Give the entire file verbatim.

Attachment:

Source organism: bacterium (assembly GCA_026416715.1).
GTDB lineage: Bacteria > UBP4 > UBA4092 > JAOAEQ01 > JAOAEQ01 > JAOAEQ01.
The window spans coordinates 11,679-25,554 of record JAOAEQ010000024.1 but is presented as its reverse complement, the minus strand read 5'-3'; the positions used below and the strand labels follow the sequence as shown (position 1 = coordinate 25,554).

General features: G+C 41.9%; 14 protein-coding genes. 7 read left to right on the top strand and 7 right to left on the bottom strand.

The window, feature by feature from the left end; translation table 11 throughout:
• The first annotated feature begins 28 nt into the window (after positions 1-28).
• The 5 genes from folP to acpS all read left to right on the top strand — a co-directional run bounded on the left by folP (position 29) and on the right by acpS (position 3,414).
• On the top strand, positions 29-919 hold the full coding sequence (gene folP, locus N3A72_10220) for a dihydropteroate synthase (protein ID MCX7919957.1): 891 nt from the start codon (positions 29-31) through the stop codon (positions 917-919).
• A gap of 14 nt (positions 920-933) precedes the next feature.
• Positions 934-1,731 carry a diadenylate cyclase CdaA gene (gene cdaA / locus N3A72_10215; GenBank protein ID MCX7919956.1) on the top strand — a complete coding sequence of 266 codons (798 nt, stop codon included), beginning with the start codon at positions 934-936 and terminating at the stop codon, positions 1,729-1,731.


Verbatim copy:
Source organism: bacterium (assembly GCA_026416715.1).
GTDB lineage: Bacteria > UBP4 > UBA4092 > JAOAEQ01 > JAOAEQ01 > JAOAEQ01.
The window spans coordinates 11,679-25,554 of record JAOAEQ010000024.1 but is presented as its reverse complement, the minus strand read 5'-3'; the positions used below and the strand labels follow the sequence as shown (position 1 = coordinate 25,554).

General features: G+C 41.9%; 14 protein-coding genes. 7 read left to right on the top strand and 7 right to left on the bottom strand.

The window, feature by feature from the left end; translation table 11 throughout:
• The first annotated feature begins 28 nt into the window (after positions 1-28).
• The 5 genes from folP to acpS all read left to right on the top strand — a co-directional run bounded on the left by folP (position 29) and on the right by acpS (position 3,414).
• On the top strand, positions 29-919 hold the full coding sequence (gene folP, locus N3A72_10220) for a dihydropteroate synthase (protein ID MCX7919957.1): 891 nt from the start codon (positions 29-31) through the stop codon (positions 917-919).
• A gap of 14 nt (positions 920-933) precedes the next feature.
• Positions 934-1,731 carry a diadenylate cyclase CdaA gene (gene cdaA / locus N3A72_10215; GenBank protein ID MCX7919956.1) on the top strand — a complete coding sequence of 266 codons (798 nt, stop codon included), beginning with the start codon at positions 934-936 and terminating at the stop codon, positions 1,729-1,731.